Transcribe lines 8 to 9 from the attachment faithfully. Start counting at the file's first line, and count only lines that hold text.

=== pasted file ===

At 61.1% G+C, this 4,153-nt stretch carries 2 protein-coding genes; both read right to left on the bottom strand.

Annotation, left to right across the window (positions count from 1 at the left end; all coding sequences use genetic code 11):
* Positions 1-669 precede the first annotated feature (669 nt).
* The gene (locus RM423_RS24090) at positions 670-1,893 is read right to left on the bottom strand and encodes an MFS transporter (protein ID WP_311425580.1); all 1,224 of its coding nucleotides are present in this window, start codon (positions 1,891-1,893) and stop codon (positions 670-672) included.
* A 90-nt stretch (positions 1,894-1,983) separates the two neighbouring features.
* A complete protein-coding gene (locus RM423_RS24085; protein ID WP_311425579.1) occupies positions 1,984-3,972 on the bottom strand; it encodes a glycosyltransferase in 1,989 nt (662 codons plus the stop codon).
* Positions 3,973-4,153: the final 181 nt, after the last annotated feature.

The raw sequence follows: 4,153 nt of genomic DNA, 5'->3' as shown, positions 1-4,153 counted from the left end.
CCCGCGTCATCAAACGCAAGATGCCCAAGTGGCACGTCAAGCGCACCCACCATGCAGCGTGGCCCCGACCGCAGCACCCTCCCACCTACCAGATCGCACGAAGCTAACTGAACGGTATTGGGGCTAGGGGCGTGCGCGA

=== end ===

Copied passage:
The raw sequence follows: 4,153 nt of genomic DNA, 5'->3' as shown, positions 1-4,153 counted from the left end.
CCCGCGTCATCAAACGCAAGATGCCCAAGTGGCACGTCAAGCGCACCCACCATGCAGCGTGGCCCCGACCGCAGCACCCTCCCACCTACCAGATCGCACGAAGCTAACTGAACGGTATTGGGGCTAGGGGCGTGCGCGA